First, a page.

The last few nights she has been out of control.  She is fine as we read, she starts whimpering as we pray, and she loses it when we say good night.  As soon as I get out of her bed she gets out too.  She follows me to the door, yelling at me in Tigrinya.  It’s clear that she’s trying to communicate something but I don’t know what it is.  The first night this happened it dragged on and on and on.  We read multiple books, I sneaked away slowly- at first sitting at the foot of her bed, then standing in her room, then standing by the door, then standing on the other side of the door.   The further I got away the louder she  screamed- and this happened four times in a row.  Eventually I went to the other side of the door and then ran to my room and shut the door.  I peeked into the hallway just long enough to see her look out the door, find the house dark and deserted, and then stomp back to bed.  She was asleep 5 minutes later (she will eventually share a room with the baby so we have the video monitor set up in there).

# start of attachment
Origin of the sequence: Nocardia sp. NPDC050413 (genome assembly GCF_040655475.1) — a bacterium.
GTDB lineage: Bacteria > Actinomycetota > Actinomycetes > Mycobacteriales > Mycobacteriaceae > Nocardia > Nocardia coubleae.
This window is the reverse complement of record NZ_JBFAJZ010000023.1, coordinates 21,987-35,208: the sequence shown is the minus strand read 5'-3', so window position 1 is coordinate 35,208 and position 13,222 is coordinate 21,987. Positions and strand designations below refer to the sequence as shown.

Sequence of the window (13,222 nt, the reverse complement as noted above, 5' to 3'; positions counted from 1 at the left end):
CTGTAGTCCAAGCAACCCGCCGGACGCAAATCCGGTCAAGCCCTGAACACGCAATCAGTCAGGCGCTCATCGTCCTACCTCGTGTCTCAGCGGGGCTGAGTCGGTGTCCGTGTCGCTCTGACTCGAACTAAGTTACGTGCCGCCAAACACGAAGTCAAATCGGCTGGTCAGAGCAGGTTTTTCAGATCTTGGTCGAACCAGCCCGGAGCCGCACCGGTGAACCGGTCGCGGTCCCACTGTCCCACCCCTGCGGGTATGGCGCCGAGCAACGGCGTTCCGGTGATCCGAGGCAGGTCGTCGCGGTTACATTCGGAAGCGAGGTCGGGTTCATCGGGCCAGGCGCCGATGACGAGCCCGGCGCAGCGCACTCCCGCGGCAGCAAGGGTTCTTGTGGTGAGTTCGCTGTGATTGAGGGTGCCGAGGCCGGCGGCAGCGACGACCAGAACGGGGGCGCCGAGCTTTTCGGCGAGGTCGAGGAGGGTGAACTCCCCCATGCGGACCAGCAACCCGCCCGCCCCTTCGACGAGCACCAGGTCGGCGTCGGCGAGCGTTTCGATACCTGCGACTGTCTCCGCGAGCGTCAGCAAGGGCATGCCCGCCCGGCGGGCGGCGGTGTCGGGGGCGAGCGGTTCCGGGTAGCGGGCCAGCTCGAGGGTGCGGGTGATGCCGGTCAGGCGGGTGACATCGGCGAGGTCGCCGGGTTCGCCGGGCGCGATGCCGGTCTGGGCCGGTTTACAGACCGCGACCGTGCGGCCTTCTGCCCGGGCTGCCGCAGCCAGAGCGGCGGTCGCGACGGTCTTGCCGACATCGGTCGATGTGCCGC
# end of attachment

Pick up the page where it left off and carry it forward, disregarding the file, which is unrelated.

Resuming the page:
Tonight was the second major fit night.  We didn’t want to go through the whole routine again as it’s loud, it takes a long time, and there are other kids that need to sleep.   We tried sneaking away slowly and then running to our room again, but this time she chased us.  We walked her back to bed, tucked her in again, and then walked out to the hallway.  We shut the door and held it closed.  She tried to follow us, tried to open the door, yelled and banged on it several times when she couldn’t open it…and then went to bed and fell asleep.  The entire routine tonight took about 15 minutes vs.an hour last night.

It’s really hard to lock your kid in their room…especially when you know that kid is shifting through a ton of emotions.  It’s really sad to think about her going to bed upset when it’s already a strange bed in a strange house.  It’s really upsetting to hear your kid yelling “MOMMY” bookmarked by a bunch of words you don’t understand.  It’s really hard to know if you’re working through an adoption related issue or just a kid that doesn’t want to go to bed.  It’s really hard to know if you’re doing the right thing by setting the expectation or screwing up a kid by locking her in her room.  (For the record- we wouldn’t mind if she slept with Smiles but Smiles has no interest.  Sleeping with us is not an option.  We don’t care if lights are on or off, if she sleeps in bed or on the floor, if her door is open or shut etc- just that she’s in her room at bedtime).

I don’t know if we’re handling this the right way or not.  Any other adoptive parents have input?



Filed under First Weeks Home

7 responses to “Diva Fits